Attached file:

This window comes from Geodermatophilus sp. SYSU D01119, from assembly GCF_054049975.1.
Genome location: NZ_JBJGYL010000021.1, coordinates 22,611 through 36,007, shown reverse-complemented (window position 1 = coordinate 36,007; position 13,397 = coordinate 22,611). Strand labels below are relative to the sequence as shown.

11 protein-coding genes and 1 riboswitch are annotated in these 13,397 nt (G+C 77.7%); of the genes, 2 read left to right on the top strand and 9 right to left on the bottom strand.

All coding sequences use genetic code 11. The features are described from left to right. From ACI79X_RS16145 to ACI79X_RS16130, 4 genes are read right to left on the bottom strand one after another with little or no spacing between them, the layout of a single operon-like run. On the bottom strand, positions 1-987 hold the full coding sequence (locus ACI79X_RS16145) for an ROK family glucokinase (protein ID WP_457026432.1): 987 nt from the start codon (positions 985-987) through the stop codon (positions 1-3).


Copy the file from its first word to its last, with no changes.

This window comes from Geodermatophilus sp. SYSU D01119, from assembly GCF_054049975.1.
Genome location: NZ_JBJGYL010000021.1, coordinates 22,611 through 36,007, shown reverse-complemented (window position 1 = coordinate 36,007; position 13,397 = coordinate 22,611). Strand labels below are relative to the sequence as shown.

11 protein-coding genes and 1 riboswitch are annotated in these 13,397 nt (G+C 77.7%); of the genes, 2 read left to right on the top strand and 9 right to left on the bottom strand.

All coding sequences use genetic code 11. The features are described from left to right. From ACI79X_RS16145 to ACI79X_RS16130, 4 genes are read right to left on the bottom strand one after another with little or no spacing between them, the layout of a single operon-like run. On the bottom strand, positions 1-987 hold the full coding sequence (locus ACI79X_RS16145) for an ROK family glucokinase (protein ID WP_457026432.1): 987 nt from the start codon (positions 985-987) through the stop codon (positions 1-3).